I’ll post updates as I work on the different bedding components.  I doubt it will take me too long to finish, and since it’s a boy and not a girl, the nursery is really my only baby project.  For some reason I just don’t get much satisfaction out of sewing clothes for a boy.  Now dresses on the other hand… oh well, maybe someday.

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Wonky 9-Patch for a baby boy

I posted here previously about my first attempt at the wonky 9-patch.  It was much easier than I expected, and I’m sure I’ll be using this in the future when I need a quick quilt.

I chose this dog fabric because I have a TON of it, so I decided also to use it for the back.  I love printed backs, but usually I don’t want to use so much my precious/expensive fabric at once.  In this case, I’m trying to reduce my six yard stash, so printed back it is!

This quilt is for a friend at my church who’s having her first little boy.  While I have no idea what his room is like, I really don’t think it matters if it matches or not.  I use these type of quilts as play mats at other people’s houses, car quilts when it gets really cold, or as covers for infant carriers when going from the car into a store.  In my mind, they’re toss-around, useful blankets.

I do know that this family likes dogs– they have two, so I thought this fabric would be appropriate.  I’m giving it to her at her shower along with a couple other little gifts.  Hopefully she likes it!

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A wedding cake DISASTER

I’ve been doing wedding cakes, both at a bakery and on my own for over ten years now.  In fact, I’ve even made this particular cake three different times already. Fortunately, I’ve never had anything dreadful happen…until yesterday.

I was making this cake for my brother-in-law’s wedding in which my husband was a groomsman, and my little boy was the ring bearer.  The wedding was over an hour away from my home, and I had about an hour window in which to set up the cake before I had to take my little boy in for pictures (my husband had to be there earlier).

On the way there, the highway we were traveling on was unexpectedly closed.  Unfortunately, the detour took us on some very twisty, very bumpy country roads.  This was the result:

And a close up of the carnage:

I didn’t find out what had happened until we arrived at my sister-in-law’s house.  She was going to babysit my little boy while I went to set up the cake.  At that point, I was starting to panic.  From that far away, there was no way to make another cake or even more icing (I had brought my standard bag full of icing to fix minor issues).  My sister-in-law has a small mixer not capable of making icing, and no cake pans the right size, and all of this occurred in Indianapolis, with heavy traffic, which meant that buying supplies would take literally hours.  In short, there was no way to replace the very damaged cake.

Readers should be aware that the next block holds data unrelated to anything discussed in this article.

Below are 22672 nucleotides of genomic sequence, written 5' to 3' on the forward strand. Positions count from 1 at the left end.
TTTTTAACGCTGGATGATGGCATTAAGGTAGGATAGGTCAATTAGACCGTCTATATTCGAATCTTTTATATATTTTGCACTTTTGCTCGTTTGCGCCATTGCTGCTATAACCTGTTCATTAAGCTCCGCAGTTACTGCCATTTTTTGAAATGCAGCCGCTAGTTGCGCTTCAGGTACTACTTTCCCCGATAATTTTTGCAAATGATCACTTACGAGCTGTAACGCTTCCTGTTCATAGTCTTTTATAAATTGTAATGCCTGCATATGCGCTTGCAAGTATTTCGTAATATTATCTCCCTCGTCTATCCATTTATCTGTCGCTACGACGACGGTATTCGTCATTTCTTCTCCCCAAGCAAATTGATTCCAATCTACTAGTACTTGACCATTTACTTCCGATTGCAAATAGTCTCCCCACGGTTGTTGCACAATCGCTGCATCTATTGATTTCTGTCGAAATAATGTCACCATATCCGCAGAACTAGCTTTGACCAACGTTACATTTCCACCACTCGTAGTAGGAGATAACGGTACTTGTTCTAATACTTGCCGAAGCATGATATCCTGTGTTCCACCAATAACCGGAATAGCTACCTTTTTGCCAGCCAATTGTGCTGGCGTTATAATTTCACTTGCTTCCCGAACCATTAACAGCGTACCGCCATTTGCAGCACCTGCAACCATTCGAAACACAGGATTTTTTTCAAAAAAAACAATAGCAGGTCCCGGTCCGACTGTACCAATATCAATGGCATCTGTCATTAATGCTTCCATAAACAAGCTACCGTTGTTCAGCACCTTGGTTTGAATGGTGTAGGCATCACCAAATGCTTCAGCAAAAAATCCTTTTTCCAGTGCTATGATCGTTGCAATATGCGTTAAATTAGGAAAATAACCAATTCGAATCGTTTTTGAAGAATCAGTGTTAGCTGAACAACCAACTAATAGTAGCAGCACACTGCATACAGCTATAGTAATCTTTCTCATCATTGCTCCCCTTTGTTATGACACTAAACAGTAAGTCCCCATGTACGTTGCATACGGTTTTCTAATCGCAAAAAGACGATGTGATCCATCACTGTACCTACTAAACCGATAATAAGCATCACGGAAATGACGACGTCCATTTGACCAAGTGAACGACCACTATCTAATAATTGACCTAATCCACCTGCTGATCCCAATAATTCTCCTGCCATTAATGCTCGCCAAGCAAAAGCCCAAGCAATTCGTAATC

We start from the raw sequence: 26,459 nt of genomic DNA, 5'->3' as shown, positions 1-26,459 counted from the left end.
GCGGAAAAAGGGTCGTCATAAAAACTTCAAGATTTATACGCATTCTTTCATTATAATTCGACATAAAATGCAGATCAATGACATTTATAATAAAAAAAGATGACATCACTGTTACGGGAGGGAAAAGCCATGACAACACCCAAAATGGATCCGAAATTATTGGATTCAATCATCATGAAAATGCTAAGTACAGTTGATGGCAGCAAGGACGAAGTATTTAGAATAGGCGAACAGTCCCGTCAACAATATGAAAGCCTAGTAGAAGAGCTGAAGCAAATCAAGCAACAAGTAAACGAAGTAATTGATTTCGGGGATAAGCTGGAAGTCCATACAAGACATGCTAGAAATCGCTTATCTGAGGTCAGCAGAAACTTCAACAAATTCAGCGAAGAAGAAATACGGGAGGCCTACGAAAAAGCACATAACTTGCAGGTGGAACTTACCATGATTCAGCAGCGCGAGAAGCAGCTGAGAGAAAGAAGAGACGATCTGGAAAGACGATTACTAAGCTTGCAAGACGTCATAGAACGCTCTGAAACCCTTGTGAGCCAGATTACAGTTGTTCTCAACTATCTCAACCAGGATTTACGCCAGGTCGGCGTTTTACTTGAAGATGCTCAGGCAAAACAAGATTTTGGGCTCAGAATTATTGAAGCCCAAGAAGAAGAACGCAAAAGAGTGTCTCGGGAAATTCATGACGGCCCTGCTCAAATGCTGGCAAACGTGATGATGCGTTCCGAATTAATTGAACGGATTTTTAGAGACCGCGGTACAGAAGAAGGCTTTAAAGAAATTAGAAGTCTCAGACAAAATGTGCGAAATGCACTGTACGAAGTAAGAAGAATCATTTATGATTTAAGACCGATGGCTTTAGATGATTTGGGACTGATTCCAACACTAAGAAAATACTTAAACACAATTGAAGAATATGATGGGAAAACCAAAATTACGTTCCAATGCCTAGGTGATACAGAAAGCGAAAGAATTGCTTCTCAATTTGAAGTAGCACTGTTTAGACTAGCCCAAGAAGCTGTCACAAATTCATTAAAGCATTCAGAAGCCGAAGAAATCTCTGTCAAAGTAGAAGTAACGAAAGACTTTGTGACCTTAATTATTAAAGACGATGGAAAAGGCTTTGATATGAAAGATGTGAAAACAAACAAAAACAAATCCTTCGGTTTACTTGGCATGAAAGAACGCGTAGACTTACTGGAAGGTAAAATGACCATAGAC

I kept calm for the most part and tried to assess the damage.  The tier that did a face plant was salvageable, thank goodness.  The chocolate one, on the other hand, was not so lucky.  I wanted to try to find a styrofoam dummy cake and decorate it, but I didn’t have enough icing or supplies for a cake that big.  My mother-in-law was the one who came up with the solution:  put it up on pillars.  I needed more height since it was the back tower.  I’m not sure she even understood the mechanics of it all, but nonetheless, once she mentioned pillars, the somewhat obvious solution just worked itself out in my head.  I ran with the idea, and this is how it ended up:

If you didn’t know there had been a problem, you’d probably never be able to tell something went wrong.  The chocolate cake was supposed to be in the very back, and the back cake up on pillars should have been stacked directly on that chocolate cake. 

The bride doesn’t yet know (her groom does, but I swore him to secrecy at least until after the wedding), but I’m still hopeful that she won’t find out for a while.  Of all weddings for this to happen on, this was one of the most difficult.  First, I was much further away from home than I usually am.  If it had been in my city, it wouldn’t have happened in the first place because the transport time wouldn’t have been as long, and even if it had, I would have been able to bake and decorate a new one in time for the wedding.  My little boy as a ring bearer also complicated things. 

Still, everything worked out in the end, and hopefully this will be the last of my bad cake luck for a while!  To end on a good note, here are some ring bearer pictures.  He was pretty grumpy by the time we drove another hour to get to the picture site:

Although, once the snacks came out, he was a happy camper.